Instructify.com: Reviews of Free Teaching Tools for Teachers by Teachers

Instructify.com is chock full of reviews and links to free resources for instructors. While the main demographic seems to be K-12 instructors, there are certainly tools here for college writing courses. The site is a bit clunky and silo-y, but the resources reviewed here are incredibly useful. With close to 1,500 posts there is surely something here for everyone.

I am particularly drawn to the “writing” tag (of course) – instructify.com/tag/writing. This tag features reviews of gems like Let Them Sing it For You, comic strip creators, Vintage Technology, and more. Remember, all the tools and resources featured on Instructify are free.

Books Without the Burden

Books are expensive; textbooks are outrageously expensive. And heavy. So even if you’re a die-hard print lover, this list of free books available online can ease your burden (both financially and physically).

The first and most obvious is the heavy hitter: Project Gutenberg. Project Gutenberg runs off of donations and impressively manages to provide over 42,000 high quality free e-books, and most are available in multiple file formats.

For textbooks, we have textbookrevolution.org. The site can be a bit annoying to navigate – broken links scattered through the navigation become frustrating quickly. On the bright side though, textbookrevolution has over 1000 free textbooks available on a variety of subjects. There’s also en.wikibooks.org, an open source/open collection of informational books that utilizes the familiar wiki structure to crowdsource the content.

Finally, if you’re looking for a beach read to throw on your kindle, there’s publicbookshelf.com. Public Bookshelf has a community built around romance novels, and as such some of their top hits include Sense and Sensibility, Princess Zara, and a fictional biography of Jane Austen.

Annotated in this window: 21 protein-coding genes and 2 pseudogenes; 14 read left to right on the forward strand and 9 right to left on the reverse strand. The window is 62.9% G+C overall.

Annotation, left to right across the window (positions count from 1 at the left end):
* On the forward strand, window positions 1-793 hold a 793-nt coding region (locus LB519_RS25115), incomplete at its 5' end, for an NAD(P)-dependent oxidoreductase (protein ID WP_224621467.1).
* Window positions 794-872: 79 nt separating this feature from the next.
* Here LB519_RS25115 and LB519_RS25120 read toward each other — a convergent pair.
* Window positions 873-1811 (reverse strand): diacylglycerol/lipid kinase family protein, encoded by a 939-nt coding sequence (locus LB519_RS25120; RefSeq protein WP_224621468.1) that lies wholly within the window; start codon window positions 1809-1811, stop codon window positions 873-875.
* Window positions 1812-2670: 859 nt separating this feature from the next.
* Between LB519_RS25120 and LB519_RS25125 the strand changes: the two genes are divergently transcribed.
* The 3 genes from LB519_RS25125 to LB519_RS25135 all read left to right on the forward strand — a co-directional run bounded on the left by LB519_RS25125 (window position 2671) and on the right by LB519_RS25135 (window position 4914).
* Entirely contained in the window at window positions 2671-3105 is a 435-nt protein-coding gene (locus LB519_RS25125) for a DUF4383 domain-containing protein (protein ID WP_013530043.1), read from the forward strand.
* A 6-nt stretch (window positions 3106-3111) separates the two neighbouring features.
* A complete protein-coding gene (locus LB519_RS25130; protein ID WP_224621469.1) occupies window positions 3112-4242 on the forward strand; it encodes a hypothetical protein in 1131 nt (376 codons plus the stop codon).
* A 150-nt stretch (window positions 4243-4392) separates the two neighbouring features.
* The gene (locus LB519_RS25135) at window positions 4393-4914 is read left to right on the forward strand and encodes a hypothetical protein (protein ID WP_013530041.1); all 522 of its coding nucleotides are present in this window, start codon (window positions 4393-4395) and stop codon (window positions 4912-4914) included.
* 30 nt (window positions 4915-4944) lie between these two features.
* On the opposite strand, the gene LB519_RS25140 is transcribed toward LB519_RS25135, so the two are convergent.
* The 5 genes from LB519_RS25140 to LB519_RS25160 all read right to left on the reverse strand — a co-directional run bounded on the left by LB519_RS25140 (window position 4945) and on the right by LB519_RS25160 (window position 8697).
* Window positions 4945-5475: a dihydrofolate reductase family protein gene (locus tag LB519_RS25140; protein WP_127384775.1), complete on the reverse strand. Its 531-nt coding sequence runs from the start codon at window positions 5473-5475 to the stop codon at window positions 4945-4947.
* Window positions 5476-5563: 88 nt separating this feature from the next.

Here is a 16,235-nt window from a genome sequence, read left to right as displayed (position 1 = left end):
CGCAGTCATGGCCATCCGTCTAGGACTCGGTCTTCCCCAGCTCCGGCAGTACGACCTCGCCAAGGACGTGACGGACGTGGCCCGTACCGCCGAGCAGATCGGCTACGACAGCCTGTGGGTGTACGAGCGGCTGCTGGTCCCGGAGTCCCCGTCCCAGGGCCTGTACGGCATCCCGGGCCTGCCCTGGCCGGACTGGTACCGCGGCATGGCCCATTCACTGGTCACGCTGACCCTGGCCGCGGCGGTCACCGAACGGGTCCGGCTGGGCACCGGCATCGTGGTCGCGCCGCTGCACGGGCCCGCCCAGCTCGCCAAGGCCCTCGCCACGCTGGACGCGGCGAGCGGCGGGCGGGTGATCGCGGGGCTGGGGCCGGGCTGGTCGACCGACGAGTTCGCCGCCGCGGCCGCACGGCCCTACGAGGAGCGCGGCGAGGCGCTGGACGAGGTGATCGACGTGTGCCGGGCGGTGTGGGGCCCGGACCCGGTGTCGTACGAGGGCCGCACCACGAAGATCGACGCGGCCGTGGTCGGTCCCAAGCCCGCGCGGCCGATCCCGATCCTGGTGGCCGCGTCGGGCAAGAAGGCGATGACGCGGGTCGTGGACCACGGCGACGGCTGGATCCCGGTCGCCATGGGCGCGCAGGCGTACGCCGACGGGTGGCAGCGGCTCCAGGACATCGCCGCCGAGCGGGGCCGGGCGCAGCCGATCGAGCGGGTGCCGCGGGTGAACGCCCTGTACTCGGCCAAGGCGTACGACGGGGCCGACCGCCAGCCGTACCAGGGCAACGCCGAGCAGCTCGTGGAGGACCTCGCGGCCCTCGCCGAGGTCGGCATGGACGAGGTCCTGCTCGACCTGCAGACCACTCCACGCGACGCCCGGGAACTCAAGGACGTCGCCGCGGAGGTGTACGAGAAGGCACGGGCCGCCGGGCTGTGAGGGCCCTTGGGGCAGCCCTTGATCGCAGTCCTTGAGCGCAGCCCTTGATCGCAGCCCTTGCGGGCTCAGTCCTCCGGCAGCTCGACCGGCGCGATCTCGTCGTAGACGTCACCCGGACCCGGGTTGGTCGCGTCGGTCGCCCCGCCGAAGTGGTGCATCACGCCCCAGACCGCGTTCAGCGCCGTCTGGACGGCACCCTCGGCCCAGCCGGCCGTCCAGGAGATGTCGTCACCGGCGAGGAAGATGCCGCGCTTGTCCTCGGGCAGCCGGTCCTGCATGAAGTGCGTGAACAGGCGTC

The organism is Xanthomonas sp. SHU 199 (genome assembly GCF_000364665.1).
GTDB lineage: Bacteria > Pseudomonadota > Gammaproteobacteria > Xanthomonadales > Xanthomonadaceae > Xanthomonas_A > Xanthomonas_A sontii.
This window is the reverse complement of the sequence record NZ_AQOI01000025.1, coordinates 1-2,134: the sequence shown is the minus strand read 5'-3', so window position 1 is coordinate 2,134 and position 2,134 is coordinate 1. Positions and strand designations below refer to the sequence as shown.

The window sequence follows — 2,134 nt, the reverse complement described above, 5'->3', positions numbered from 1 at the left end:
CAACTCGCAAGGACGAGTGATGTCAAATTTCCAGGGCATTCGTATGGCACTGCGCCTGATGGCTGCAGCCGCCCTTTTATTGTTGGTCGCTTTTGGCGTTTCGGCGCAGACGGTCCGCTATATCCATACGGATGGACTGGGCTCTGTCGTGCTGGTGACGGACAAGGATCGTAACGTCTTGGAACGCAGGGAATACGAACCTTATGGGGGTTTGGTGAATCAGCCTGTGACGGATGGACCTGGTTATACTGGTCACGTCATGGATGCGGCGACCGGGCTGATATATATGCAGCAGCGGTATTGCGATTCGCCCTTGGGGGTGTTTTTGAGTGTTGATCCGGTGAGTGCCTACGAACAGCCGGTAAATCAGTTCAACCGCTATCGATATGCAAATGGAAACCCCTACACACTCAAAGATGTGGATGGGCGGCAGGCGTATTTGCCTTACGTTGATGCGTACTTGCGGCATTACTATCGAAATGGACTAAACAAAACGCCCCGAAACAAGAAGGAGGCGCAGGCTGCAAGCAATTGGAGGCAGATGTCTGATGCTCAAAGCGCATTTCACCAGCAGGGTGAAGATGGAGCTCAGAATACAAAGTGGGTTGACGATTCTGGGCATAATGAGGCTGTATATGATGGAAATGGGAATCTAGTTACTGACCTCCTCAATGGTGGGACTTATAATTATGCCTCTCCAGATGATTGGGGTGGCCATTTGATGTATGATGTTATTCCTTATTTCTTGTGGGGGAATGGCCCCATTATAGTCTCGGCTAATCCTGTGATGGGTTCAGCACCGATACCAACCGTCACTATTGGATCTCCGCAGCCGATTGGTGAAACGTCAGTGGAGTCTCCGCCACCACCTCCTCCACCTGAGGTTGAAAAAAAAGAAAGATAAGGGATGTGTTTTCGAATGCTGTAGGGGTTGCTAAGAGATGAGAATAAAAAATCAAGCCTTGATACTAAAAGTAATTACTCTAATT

The full list at justenglish has 103 entries separated into even more categories, like foreign language novels, poetry, and even illustrated children’s books.

Open Access Online Feminist Journals, curated by HASTAC scholars

hastac_logoYou’re going to want to bookmark this post, or at least bookmark the resource – A free list of free online peer-reviewed feminist journals. Shoutout to HASTAC scholar Lori Beth De Hertogh and post commenters for putting the list together.

Many of the journals listed here are relevant to rhetoric and writing – Harlot; Ada: A Journal of Gender, New Media, and Technology; and The Fibreculture Journal: Digital Media + Networks + Transdisciplinary Critique, to name a few. In addition to considering this list for publication potential, also consider the use of these feminist journals in your scholarship and classrooms.

Imagination Library

80% of preschool and after-school programs serving low-income populations have no age-appropriate books for their children (Source). These same children often go without age-appropriate books available at home as well. This can set them up at a disadvantage from their very first moments in the education system.

Dolly Parton is out to change that. Imagination Library is her project, founded in 1996. Families who sign up can receive one age-appropriate book each month, starting at age 5. Imagination Library serves families in America, Canada, the UK, and Australia.

If you know a child that could use an opportunity like this, point their parents this way and pass on the #weekoffree love to those who need it most.